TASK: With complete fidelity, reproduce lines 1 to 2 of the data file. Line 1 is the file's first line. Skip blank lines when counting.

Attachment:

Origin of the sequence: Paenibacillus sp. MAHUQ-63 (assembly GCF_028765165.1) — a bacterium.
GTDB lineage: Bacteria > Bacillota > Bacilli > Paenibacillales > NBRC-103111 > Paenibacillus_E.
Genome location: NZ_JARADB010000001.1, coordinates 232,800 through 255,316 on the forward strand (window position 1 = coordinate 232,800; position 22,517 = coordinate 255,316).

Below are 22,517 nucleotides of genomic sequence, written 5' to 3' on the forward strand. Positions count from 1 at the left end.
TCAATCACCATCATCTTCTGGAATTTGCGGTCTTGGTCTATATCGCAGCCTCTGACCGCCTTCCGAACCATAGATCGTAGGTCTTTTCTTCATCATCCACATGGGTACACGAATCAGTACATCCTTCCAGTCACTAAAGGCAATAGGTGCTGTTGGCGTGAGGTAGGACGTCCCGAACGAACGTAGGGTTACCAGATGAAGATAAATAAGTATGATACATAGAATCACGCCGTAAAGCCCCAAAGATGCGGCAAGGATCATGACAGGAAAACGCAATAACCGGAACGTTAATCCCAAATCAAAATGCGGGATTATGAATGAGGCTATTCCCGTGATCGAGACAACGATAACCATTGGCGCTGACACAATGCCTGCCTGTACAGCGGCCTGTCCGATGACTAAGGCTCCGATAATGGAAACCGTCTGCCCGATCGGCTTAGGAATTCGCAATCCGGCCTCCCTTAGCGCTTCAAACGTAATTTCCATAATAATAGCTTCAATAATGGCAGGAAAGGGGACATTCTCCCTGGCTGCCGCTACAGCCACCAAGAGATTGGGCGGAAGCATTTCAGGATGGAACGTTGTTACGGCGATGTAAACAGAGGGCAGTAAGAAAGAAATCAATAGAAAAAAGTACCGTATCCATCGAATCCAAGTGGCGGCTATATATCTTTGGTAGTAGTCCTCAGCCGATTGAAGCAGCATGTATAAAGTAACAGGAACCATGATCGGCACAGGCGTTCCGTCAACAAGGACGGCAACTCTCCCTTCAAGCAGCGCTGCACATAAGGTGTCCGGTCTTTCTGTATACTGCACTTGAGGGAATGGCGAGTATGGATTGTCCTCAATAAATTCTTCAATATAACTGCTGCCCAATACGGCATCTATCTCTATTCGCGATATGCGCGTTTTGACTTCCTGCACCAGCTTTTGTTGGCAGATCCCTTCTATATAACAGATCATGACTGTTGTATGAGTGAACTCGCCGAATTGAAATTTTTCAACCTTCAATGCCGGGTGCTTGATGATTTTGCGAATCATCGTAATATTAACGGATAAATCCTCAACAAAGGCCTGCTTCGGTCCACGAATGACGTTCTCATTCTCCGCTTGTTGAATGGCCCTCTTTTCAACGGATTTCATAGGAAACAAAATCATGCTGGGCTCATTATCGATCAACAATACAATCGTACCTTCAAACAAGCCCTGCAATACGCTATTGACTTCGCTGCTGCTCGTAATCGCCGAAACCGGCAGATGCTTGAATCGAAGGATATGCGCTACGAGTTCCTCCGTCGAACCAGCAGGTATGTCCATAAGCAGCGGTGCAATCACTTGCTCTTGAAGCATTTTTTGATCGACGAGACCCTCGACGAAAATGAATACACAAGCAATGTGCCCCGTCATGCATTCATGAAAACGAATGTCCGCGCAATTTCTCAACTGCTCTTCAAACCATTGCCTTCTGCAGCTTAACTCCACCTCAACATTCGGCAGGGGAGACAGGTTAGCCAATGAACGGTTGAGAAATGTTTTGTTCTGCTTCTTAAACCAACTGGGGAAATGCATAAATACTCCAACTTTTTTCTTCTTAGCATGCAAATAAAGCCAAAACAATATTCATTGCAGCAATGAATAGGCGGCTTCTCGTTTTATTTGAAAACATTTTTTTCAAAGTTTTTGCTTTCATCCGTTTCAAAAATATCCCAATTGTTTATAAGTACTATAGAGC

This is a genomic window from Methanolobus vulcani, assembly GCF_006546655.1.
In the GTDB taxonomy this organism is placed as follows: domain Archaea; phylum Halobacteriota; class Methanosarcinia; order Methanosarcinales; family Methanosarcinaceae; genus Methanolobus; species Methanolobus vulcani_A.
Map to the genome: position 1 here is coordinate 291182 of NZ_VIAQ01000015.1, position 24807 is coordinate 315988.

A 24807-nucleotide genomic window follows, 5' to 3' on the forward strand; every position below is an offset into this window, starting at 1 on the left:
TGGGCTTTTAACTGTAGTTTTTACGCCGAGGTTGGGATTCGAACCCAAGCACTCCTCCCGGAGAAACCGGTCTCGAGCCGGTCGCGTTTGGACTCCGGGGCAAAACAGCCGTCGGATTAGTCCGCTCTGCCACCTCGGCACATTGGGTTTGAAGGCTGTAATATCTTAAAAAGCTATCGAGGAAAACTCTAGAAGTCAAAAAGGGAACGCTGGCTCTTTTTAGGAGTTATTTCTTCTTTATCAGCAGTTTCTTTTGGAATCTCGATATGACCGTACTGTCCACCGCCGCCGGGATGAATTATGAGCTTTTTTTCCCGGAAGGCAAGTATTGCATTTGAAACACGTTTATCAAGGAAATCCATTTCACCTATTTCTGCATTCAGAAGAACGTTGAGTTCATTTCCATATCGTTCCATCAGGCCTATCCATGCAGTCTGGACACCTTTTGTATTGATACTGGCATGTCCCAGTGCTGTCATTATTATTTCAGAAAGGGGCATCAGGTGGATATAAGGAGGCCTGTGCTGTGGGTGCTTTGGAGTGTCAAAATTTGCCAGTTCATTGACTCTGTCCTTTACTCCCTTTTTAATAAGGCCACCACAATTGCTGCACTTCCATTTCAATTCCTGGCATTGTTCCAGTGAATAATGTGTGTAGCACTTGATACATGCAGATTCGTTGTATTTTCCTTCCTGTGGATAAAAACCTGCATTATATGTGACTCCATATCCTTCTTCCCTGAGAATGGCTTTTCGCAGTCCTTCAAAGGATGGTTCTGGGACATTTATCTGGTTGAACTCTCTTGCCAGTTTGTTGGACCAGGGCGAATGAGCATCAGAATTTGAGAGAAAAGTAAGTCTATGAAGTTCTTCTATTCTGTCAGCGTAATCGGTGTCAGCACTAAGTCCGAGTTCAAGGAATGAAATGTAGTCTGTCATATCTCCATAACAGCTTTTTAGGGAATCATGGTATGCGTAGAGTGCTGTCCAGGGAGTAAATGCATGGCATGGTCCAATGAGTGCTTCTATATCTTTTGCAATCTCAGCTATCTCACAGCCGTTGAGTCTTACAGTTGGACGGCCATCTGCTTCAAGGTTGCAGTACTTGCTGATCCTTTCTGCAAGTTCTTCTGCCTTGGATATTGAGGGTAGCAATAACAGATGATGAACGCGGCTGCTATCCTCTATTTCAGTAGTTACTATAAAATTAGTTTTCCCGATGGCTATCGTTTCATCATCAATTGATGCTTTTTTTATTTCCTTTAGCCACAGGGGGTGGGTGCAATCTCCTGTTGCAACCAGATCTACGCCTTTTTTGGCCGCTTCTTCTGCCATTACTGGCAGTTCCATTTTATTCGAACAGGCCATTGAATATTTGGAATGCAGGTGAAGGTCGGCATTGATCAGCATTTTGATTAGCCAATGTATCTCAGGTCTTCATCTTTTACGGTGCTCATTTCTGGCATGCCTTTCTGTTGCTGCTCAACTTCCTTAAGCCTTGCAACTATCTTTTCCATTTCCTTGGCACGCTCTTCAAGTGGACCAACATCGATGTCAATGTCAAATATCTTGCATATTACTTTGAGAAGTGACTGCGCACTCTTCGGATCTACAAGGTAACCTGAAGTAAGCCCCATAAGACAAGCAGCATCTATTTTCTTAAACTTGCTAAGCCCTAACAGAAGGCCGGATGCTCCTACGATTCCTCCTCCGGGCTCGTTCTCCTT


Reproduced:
Origin of the sequence: Paenibacillus sp. MAHUQ-63 (assembly GCF_028765165.1) — a bacterium.
GTDB lineage: Bacteria > Bacillota > Bacilli > Paenibacillales > NBRC-103111 > Paenibacillus_E.